CCK in Sh60m campaign on courier services

September 13, 2011

, NAIROBI, Kenya, Sep 13 – The Communications Commission of Kenya (CCK) has launched a campaign to increase consumer awareness on postal and courier services in the country.

Speaking during the launch on Tuesday, CCK Acting Director General Francis Wangusi said postal and courier security was becoming increasingly important globally in light of terrorist attacks carried out through the medium.

“The commission has a responsibility to ensure that it educates consumers on the dangers posed by those using the postal system for unscrupulous and destructive causes. While the abuse of the postal system in Kenya is very limited it is important to sensitise our consumer,” he said.

However, security in the postal industry remains in dire need of improvement with only two screening machines at Jomo Kenyatta International Airport and the exchange offices in Mombasa, both run by the Postal Corporation of Kenya.

A survey conducted last week by CCK revealed that no screening is carried out at points of entry on cross-border mail that is usually prone to terrorist and illegal paraphernalia.

CCK said it was consulting the Kenya Revenue Authority to facilitate the acquisition of more screening machines, and further urged postal and courier operators to install screening devices.

Worth Sh15 billion, the Kenyan postal and courier industry continues to grow with over 100 licensed postal and courier operators in the country to date.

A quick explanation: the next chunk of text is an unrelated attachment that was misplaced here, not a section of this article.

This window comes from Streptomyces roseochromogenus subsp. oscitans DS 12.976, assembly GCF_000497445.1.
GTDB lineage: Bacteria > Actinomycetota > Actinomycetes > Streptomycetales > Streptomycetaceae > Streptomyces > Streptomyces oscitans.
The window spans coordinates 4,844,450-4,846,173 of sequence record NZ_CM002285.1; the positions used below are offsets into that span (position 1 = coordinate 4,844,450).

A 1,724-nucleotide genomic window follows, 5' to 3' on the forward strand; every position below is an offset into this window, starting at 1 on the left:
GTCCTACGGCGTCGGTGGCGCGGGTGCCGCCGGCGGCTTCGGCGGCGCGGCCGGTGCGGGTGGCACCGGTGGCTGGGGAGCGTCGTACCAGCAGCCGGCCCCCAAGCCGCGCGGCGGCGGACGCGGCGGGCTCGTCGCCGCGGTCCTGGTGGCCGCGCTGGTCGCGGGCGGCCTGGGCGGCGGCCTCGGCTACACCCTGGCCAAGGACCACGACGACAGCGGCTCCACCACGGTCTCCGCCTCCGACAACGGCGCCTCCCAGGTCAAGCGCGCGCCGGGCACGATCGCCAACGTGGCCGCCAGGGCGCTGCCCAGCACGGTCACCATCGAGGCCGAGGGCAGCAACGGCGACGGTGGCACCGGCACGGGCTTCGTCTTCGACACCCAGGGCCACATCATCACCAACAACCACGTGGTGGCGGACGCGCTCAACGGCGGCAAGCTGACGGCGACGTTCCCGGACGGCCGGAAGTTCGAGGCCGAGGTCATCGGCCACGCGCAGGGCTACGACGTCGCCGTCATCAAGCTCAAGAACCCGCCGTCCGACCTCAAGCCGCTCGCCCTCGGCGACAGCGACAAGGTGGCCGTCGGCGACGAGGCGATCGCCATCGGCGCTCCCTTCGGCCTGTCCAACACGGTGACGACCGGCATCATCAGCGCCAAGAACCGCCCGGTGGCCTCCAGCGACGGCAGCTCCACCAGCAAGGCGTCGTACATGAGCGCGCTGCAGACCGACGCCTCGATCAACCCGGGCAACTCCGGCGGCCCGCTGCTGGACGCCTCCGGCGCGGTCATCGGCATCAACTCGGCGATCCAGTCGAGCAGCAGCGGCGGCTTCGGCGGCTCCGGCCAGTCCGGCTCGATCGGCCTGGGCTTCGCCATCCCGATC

Wangusi said that with the postal industry quickly developing and gaining popularity, stiff competition becomes an issue in the sub-sector as firms try to increase their market share at any costs.

“With competition, there could be some unscrupulous postal and courier providers who are out to shortchange customers,” he warned.

The Sh60 million campaign dubbed kaa macho will be rolled out countrywide sensitising the public on issues affecting the quality of services in the postal industry, such as safety, mail fraud, complaints handling and consumer rights among others.

When it comes to filing complaints, a 2010/2011 Synovate survey showed that most Kenyan consumers do not know that they have a right to complain.

This finding, CCK said, explains the small percentage of complaints being lodged to service providers by dissatisfied consumers.

Most recorded consumer complaints concerned pilferage, delay and loss of postal articles.

Wangusi said he hopes the campaign will empower and inform Kenyans on how to exercise their basic rights and responsibilities while doing business in the postal courier line.

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